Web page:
Our laboratory presents multidisciplinary research that integrates engineering, chemistry and links to biology and microbiology. Our research emphasis is on the effects of innovative processes on food products and biological materials. The goal is to gain an in-depth understanding of the effects of process on food ingredients and the effect of these changes on nutritional values and health-promoting activity.
The innovative technology, that is the specialization of most group members, based on high-pressure food processing. The advantage of this method is that pressure (up to 1000 MPa), unlike the conventional thermal treatment, does not alter covalent bonds and therefore flavor, vitamins, antioxidants and other small molecules are not affected by this technique. However, the pressure alters quaternary and tertiary structures of macromolecules, therefore destructive to microorganisms resulting in improved microbial safety of foods. The fact that pressure as a thermodynamic parameter, in addition to heat, is capable of affecting both the equilibrium and the kinetics of certain reactions, opens up new avenues for further research to optimize this technology in ways beyond microbial destruction.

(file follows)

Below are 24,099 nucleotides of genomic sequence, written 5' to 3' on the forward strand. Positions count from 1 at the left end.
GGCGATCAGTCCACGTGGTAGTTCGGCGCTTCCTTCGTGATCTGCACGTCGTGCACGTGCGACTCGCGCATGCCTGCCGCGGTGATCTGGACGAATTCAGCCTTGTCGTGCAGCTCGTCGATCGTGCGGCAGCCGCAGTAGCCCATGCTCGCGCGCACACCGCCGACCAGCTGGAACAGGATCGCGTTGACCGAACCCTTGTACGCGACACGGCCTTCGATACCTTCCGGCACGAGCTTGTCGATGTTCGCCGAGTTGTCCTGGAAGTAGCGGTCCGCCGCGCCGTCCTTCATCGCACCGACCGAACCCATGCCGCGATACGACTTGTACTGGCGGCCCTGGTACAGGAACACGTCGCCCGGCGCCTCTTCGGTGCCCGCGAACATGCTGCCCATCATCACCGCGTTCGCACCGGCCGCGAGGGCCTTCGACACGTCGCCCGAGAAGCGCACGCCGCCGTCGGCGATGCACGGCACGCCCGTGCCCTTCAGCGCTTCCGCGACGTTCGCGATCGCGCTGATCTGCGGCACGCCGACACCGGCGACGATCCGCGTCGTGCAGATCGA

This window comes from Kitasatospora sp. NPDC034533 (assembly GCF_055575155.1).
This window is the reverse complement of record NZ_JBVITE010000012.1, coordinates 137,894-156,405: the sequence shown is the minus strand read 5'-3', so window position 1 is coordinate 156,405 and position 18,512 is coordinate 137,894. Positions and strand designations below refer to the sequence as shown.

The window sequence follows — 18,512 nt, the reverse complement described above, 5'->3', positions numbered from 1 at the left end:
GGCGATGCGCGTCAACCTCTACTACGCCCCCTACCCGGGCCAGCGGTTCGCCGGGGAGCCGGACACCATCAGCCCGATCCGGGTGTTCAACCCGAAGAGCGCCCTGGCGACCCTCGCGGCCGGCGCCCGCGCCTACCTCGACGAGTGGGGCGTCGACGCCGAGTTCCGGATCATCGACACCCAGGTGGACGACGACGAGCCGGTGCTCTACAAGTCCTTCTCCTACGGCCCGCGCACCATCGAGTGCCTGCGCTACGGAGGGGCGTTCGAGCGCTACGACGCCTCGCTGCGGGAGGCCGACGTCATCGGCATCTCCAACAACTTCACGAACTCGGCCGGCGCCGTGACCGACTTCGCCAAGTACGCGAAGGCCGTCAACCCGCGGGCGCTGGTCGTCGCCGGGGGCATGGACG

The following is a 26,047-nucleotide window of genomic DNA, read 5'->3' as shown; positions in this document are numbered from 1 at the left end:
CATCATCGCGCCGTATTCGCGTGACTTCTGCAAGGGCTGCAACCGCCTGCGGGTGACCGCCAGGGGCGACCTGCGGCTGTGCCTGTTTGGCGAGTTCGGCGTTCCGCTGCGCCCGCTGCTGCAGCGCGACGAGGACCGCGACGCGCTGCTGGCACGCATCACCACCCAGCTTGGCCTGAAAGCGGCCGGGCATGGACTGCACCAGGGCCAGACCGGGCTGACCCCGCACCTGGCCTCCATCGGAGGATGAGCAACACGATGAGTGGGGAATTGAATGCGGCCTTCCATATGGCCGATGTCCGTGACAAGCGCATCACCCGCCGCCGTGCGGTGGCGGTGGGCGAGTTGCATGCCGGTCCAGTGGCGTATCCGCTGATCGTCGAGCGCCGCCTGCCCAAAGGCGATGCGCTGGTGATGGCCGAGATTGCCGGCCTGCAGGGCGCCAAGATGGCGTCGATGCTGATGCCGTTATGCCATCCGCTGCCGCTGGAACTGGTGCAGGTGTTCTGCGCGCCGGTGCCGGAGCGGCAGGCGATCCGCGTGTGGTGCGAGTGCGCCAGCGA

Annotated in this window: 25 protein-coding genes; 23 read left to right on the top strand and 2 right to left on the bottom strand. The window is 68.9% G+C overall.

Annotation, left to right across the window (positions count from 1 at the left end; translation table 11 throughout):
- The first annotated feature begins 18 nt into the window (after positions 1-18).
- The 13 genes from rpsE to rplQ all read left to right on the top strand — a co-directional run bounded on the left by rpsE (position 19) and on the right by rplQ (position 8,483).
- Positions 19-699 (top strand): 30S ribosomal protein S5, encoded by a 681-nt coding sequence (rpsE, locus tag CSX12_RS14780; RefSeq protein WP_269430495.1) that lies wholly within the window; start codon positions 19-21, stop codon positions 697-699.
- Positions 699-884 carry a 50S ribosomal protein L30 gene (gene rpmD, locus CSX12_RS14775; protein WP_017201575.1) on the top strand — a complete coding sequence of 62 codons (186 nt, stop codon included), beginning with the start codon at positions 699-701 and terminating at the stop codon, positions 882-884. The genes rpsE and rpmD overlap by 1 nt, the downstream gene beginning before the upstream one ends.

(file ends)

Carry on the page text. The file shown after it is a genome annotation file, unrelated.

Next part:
Our research projects are conducted in a variety of fields, starting from fundamental research exploring the effect of pressure on the structure and function of (macro)molecules, and continuing to applied research dealing with shelf life elongation, functional improvements of existing food products and the development of completely new structures and products. We explore interactions, mechanisms and formulations contributing to the stability and functionality of the studied ingredient under atmospheric and elevated pressures and the effects of the matrix on those factors. One of the recent discoveries in our laboratory reveals an indirect connection between high-pressure milk homogenization and the stability of vitamins and antioxidative properties through the effect of pressure on milk particle size.
The fundamental nature of our studies contributes to the better understanding of the effects of processing and storage, and enables us to seek opportunities in development of food products from novel sources as well as the development of processing that will allow the age of personalized and group based nutrition.